Week 2 Lab

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Due Tue., Jan. 24 or Wed., Jan. 25 depending on section



In this lab, we will explore the use of various motors, which forms the basis for any motion control that a project might incorporate.

We will explore three common motor types, and learn how to control their motion. First will be servo motors, including both messing with the ATMega PWM frequency settings, as well as use of the Servo library for Arduino. Next, we’ll take up use of the motor shield, so that we can more easily drive stepper motors, and lastly DC motors.

Note that generally speaking, motors take a fair bit of power/current, so the Arduino—limited to 40 mA per pin—will not be able to directly drive the steppers or DC motors. We could incorporate an H-bridge transistor arrangement to handle the drive current, and that’s essentially what the motor shield does for us.

Exercise 1: Direct PWM to a Servo

Let’s pretend we don’t have access to a fancy library for servo motors, and we want to directly drive a servo motor with an appropriately timed PWM pattern. Looking at the HiTec “manual”, we find that we want to send a PWM output at 50 Hz, with a low duty cycle: 0.9 ms (out of 20) to 2.1 ms sends the servo through its full (approx. 180°) range. This corresponds to 4.5% (11/255) to 10.5% (27/255) duty cycle.

But the PWM frequency if you do a straightforward AnalogWrite() is not at all 50 Hz, and the motor will not respond. So we have to change the frequency. Even then, we have limited choices available. On the Uno/Nano, the 6 available PWM pins are run off of three different internal timers, each of which have their own “prescaling” options for variable output speed, according to the following table (defaults bold):

PWM pins Register prescaler values frequencies (Hz)
5, 6 TCCR0B 1, 2, 3, 4, 5 62500, 7812, 977, 244, 61.0
9, 10 TCCR1B 1, 2, 3, 4, 5 31250, 3906, 488, 122, 30.5
3, 11 TCCR2B 1, 2, 3, 4, 5, 6, 7 31250, 3906, 977, 488, 244, 122, 30.5

Our closest option to 50 Hz involves the use of timer 0 (pins 5 or 6) with divider option 5 (61 Hz). This means we can cover the required 0.9 to 2.1 ms pulses with duty cycles ranging from 14/255 to 33/255, leaving only 20 possible steps by this scheme. But let’s go for it!

First, PWM on the O’scope

Our first task is to write a program capable of putting out the appropriate PWM frequency and pulsewidth, then verifying it on the scope before hooking up the servo. It’s actually rather straightforward in the code: in the setup() portion, insert the line:

TCCR0B = TCCR0B & 0b11111000 | 0x05;

to replace the last three bits of the TCCR0B register with 101. See the short or full version of the ATMega328 datasheet for background info. Write out analog values to pin 5 or 6 corresponding to the range of duty cycles sought by the servo, and send this into the scope to look at the waveform. Use the measurement menu to measure the frequency of the waveform, and make a table of the pulse width (also via automatic scope measurement) as a function of the analogWrite() parameter. No need to step through every possibility, but empirically find the value that delivers the closest to 0.9 ms and 2.1 ms, and perhaps one or two values in the middle. Also, while you’re messing around, change the last three bits in the TCCR0B register to something other than 5 so you can verify control over the frequency as per the table above.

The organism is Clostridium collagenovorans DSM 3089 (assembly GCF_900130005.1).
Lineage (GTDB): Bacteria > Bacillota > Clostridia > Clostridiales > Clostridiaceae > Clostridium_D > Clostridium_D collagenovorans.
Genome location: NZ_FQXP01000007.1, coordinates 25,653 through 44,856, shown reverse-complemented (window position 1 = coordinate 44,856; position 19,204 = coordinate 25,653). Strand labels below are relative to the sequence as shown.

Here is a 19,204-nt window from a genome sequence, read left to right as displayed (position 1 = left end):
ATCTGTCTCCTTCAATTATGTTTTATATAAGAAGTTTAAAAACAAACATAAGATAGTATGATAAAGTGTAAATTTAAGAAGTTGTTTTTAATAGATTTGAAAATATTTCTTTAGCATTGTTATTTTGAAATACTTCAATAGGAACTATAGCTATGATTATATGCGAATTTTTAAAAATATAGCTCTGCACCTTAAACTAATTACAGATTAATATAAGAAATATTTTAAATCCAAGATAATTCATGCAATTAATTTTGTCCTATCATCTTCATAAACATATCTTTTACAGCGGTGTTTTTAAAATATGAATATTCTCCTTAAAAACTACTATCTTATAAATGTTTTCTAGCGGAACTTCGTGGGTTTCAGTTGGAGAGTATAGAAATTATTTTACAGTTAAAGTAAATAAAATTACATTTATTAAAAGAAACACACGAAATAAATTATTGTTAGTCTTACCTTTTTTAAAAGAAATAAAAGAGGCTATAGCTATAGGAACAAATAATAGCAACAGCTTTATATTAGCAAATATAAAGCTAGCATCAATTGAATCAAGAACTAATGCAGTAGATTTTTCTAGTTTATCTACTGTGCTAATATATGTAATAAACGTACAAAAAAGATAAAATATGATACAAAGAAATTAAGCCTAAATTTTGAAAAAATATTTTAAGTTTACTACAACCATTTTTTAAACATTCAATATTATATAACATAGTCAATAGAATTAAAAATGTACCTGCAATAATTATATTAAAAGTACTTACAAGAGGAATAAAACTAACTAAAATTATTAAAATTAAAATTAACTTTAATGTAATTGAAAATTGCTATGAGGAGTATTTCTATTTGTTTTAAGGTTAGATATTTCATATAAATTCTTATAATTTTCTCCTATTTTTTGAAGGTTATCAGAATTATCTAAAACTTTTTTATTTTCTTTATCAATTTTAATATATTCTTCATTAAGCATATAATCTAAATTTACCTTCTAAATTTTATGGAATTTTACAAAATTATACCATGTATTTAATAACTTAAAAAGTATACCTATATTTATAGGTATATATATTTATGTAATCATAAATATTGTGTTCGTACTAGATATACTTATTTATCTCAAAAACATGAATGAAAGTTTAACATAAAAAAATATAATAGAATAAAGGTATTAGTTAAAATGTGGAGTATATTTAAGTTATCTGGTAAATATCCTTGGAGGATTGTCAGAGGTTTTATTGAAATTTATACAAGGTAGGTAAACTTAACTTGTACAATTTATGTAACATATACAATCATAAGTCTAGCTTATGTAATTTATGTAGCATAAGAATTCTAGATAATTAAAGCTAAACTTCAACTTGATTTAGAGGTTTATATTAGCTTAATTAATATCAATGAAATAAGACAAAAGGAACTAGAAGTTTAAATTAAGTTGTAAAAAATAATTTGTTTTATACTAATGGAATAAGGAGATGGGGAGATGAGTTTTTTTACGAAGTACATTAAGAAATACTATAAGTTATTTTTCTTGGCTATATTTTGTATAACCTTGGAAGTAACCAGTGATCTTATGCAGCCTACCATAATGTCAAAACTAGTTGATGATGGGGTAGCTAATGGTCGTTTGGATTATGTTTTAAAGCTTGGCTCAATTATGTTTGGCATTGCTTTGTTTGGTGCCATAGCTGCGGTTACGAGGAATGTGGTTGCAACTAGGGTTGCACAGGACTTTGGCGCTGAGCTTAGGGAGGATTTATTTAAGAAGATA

Now to the Servo

Having ironed out a range of settings to approximate the specified parameters of the servo, let’s make a program for interactive control. You will type a single-digit number from 0 to 9 into the serial monitor, and the servo will move to the appropriate position.

The Arduino has enough juice to drive the servo, which has three leads. Black is ground, red is +5 V, and the other color (yellow, often) is the PWM control lead.

Use Serial.available() and Serial.read() to check for serial input and read a single character (type char) if necessary. Since C stores a char as an 8-bit entity in memory (according to the ASCII table), it can be subtracted very easily from integers, or other characters. In particular, subtracting '0' from a character will result in the integer offset of that character from zero. A further convenience is the

map(value, input_min, input_max, output_min, output_max)

function, which can take a value between zero and nine, for instance, and map it onto a different range. An example loop to get the job done is:

void loop()
  if (Serial.available()){                  // check if incoming serial data
    ch = Serial.read();                     // read single character
    if (ch >='0' && ch <='9'){              // use 10 step range for demo